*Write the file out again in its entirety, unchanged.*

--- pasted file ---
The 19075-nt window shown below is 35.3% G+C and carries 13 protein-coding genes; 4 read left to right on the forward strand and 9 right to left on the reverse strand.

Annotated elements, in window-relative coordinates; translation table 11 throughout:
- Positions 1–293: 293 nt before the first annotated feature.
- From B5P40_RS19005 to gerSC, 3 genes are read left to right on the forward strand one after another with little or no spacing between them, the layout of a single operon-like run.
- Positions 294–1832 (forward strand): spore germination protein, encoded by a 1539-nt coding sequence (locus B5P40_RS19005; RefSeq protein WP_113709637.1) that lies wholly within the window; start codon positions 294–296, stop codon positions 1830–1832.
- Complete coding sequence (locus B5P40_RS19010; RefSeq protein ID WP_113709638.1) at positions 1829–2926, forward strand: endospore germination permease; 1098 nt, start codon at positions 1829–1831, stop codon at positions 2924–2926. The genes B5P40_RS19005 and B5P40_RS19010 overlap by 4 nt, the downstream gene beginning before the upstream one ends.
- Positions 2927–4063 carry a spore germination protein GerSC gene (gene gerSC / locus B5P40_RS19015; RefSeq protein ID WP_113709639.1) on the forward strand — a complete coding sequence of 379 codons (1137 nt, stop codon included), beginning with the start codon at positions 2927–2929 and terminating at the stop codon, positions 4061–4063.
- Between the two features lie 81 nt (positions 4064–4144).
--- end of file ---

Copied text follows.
The 19075-nt window shown below is 35.3% G+C and carries 13 protein-coding genes; 4 read left to right on the forward strand and 9 right to left on the reverse strand.

Annotated elements, in window-relative coordinates; translation table 11 throughout:
- Positions 1–293: 293 nt before the first annotated feature.
- From B5P40_RS19005 to gerSC, 3 genes are read left to right on the forward strand one after another with little or no spacing between them, the layout of a single operon-like run.
- Positions 294–1832 (forward strand): spore germination protein, encoded by a 1539-nt coding sequence (locus B5P40_RS19005; RefSeq protein WP_113709637.1) that lies wholly within the window; start codon positions 294–296, stop codon positions 1830–1832.
- Complete coding sequence (locus B5P40_RS19010; RefSeq protein ID WP_113709638.1) at positions 1829–2926, forward strand: endospore germination permease; 1098 nt, start codon at positions 1829–1831, stop codon at positions 2924–2926. The genes B5P40_RS19005 and B5P40_RS19010 overlap by 4 nt, the downstream gene beginning before the upstream one ends.
- Positions 2927–4063 carry a spore germination protein GerSC gene (gene gerSC / locus B5P40_RS19015; RefSeq protein ID WP_113709639.1) on the forward strand — a complete coding sequence of 379 codons (1137 nt, stop codon included), beginning with the start codon at positions 2927–2929 and terminating at the stop codon, positions 4061–4063.
- Between the two features lie 81 nt (positions 4064–4144).